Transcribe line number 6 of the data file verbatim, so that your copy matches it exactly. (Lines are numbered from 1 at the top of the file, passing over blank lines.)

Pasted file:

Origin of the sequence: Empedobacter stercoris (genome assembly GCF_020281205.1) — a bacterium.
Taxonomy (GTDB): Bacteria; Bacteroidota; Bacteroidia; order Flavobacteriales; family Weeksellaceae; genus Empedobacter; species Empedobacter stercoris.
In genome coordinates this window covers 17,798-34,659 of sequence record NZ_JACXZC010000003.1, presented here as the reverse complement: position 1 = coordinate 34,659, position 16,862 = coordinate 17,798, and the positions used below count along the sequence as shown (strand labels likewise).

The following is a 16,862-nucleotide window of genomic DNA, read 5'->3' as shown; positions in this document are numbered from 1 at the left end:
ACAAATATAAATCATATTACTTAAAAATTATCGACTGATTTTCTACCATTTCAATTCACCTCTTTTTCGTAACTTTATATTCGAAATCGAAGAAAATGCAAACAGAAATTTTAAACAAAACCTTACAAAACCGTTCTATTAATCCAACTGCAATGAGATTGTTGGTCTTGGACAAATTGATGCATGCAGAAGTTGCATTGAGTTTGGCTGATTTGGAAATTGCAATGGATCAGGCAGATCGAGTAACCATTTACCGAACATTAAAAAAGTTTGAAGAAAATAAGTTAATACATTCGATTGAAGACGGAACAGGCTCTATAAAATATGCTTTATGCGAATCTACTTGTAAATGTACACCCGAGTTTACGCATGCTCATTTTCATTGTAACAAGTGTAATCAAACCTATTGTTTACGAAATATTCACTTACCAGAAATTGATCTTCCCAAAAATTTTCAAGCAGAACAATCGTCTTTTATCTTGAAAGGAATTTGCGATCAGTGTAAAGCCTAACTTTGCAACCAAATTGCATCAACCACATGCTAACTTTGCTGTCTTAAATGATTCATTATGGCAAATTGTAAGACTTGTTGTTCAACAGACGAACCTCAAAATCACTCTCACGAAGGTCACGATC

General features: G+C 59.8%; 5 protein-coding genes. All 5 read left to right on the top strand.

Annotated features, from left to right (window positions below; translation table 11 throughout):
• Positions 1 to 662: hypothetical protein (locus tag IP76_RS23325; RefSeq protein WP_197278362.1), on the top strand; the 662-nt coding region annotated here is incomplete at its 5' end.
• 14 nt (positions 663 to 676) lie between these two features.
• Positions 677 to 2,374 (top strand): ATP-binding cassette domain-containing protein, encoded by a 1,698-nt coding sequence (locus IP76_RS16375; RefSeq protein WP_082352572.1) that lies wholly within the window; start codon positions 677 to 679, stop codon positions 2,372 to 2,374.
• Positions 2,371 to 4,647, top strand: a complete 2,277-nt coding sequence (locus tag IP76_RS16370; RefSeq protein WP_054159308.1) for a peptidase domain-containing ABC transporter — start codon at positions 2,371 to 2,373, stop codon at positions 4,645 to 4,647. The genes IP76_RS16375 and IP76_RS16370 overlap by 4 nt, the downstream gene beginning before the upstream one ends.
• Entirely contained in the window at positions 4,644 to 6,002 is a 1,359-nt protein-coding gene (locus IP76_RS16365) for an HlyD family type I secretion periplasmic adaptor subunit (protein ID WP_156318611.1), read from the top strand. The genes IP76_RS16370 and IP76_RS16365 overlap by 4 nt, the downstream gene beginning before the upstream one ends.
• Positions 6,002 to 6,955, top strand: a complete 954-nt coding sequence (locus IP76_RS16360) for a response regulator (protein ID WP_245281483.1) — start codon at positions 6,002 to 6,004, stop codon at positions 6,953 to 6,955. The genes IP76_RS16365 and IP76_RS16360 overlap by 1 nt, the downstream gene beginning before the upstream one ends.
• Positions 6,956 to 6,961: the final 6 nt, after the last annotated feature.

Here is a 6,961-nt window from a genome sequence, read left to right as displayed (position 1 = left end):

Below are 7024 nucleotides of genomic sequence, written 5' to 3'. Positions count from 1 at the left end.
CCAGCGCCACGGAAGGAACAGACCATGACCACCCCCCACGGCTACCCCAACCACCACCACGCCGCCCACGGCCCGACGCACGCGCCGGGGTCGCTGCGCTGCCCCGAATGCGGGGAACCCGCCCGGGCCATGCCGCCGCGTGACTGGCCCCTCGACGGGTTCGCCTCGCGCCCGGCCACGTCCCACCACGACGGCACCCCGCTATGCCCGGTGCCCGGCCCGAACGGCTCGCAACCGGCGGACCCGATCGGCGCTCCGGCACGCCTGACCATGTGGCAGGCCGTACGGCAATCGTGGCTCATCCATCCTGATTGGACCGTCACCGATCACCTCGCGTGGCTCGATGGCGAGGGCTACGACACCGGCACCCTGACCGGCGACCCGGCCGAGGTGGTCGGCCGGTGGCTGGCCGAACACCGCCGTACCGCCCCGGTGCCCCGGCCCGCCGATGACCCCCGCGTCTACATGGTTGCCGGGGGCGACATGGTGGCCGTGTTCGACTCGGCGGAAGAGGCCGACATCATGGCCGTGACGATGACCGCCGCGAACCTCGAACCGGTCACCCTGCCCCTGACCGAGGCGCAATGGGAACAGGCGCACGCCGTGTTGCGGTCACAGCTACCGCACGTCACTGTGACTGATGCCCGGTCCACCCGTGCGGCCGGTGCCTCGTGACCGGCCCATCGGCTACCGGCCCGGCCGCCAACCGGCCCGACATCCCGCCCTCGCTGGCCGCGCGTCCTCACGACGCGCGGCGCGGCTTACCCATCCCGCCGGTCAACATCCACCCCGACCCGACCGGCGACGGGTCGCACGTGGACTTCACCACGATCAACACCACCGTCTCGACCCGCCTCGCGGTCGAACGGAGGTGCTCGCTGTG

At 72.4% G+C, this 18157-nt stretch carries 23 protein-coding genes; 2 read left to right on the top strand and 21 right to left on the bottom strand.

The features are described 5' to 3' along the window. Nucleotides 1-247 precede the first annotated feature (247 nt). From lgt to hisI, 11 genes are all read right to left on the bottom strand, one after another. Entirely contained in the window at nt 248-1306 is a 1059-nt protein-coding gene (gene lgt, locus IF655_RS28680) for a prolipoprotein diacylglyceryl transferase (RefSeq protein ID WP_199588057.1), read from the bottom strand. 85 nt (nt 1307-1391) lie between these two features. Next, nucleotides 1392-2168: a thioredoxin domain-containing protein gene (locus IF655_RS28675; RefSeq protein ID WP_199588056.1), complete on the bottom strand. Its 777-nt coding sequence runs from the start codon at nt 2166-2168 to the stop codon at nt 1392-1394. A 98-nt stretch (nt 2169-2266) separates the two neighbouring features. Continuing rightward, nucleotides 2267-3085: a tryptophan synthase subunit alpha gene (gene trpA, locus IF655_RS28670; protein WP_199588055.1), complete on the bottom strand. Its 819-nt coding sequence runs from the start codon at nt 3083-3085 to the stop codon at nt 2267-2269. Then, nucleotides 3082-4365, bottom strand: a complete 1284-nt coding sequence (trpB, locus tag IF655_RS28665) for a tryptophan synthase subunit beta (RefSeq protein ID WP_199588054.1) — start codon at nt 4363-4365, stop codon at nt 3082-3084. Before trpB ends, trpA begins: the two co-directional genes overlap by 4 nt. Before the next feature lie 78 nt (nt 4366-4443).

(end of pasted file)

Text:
General features: G+C 59.8%; 5 protein-coding genes. All 5 read left to right on the top strand.